This version of Superboy was later seen again during the events of Zero Hour. He was time-displaced in the 30th century where he saw various incarnations of The Legion of Super Heroes before being displaced again in present day Smallville where he encountered a still young and inexperienced modern day clone Superboy(Kon-El). Thinking he was somehow in his own future he was confused to see another Superboy and fought him until coming to realize that something bigger was going on. After talking it out with the modern Superboy the Pocket Universe Superboy vanished back to his proper time and reality. This Superboy was later retconned to have been the Earth-One Superboy.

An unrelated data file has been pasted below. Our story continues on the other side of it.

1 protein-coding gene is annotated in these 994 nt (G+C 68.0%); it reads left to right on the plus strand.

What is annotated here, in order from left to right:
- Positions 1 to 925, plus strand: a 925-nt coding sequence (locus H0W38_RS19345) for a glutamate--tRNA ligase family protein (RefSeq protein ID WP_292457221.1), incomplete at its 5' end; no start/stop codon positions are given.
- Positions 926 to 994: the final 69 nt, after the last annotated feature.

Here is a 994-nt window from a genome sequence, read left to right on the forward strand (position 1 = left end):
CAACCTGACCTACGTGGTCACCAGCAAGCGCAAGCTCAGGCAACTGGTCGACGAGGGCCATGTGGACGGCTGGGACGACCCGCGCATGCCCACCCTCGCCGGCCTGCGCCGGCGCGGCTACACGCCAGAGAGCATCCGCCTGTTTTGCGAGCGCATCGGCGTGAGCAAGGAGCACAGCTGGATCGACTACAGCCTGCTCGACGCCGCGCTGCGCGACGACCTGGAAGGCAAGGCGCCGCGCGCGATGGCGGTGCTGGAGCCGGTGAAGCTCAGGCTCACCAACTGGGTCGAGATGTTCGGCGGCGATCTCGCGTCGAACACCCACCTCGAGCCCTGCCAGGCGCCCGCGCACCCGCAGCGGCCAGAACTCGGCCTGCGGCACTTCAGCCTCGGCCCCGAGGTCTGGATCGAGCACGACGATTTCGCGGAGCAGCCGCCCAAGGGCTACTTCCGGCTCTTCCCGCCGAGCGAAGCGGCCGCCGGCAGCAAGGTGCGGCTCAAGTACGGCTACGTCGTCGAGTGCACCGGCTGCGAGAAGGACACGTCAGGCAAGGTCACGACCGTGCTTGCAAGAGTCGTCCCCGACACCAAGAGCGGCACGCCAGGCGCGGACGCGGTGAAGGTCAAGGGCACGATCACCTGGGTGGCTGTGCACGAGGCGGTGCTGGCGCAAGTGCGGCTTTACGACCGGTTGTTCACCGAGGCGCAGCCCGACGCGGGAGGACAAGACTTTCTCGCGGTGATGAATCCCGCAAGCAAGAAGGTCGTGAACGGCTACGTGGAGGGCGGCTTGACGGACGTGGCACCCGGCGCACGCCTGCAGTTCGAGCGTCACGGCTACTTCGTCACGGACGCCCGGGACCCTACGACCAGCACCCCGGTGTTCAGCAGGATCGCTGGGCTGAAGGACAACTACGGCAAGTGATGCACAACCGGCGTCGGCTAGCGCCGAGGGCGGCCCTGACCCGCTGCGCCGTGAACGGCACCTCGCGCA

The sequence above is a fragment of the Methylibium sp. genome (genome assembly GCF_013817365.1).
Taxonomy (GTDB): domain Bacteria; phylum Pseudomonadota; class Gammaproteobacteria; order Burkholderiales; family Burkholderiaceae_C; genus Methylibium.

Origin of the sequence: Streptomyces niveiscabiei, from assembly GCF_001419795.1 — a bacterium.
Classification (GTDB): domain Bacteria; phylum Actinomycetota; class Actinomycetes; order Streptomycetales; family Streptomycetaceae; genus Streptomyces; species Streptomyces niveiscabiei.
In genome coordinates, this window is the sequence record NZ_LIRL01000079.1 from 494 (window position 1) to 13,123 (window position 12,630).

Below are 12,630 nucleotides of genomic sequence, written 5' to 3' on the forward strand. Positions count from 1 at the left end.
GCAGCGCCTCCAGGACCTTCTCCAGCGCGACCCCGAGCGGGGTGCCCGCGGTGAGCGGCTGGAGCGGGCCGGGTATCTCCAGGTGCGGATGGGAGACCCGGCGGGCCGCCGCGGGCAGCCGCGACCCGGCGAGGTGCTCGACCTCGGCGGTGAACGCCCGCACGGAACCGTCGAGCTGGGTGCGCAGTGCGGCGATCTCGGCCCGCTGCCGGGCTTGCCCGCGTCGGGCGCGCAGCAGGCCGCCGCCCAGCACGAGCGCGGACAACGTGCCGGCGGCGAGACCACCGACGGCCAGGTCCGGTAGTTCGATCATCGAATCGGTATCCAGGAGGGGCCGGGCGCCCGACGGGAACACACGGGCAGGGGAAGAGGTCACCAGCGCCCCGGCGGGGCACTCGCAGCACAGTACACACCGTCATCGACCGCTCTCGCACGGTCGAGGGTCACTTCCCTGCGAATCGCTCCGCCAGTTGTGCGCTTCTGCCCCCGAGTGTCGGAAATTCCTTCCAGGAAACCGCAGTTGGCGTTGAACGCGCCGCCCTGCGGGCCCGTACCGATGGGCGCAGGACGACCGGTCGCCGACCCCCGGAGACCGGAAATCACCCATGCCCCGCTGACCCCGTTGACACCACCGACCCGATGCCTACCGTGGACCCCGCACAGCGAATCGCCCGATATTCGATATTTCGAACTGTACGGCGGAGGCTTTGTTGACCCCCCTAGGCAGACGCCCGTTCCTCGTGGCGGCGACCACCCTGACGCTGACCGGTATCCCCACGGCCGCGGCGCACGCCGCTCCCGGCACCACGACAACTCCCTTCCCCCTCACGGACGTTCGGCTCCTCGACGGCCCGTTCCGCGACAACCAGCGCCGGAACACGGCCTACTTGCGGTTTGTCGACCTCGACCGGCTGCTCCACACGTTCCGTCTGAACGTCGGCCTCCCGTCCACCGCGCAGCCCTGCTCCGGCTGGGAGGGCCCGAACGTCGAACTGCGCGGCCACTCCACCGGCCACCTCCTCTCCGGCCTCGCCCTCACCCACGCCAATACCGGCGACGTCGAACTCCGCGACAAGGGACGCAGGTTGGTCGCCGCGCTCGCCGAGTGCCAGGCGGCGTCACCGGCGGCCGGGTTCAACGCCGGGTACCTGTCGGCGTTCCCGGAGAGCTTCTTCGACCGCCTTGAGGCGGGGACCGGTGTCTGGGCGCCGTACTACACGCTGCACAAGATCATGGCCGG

This Superboy was always the Earth - One Superboy, as shown in Legion of Superheroes #38. The retcon was actually the fact that the Time Trapper created a Universe that he could manipulate the Legion with having them time travel to a 20th-century of his design. On that universe it was shown that the Time Trapper, with the help of Superboy, was holding back the effects of the Crisis.

This retcon allowed for all passed Legion stories to exist and keep in line with the connection Superboy had for so many years before Crisis.

Superboy (volume 2) (1989–1991)[edit]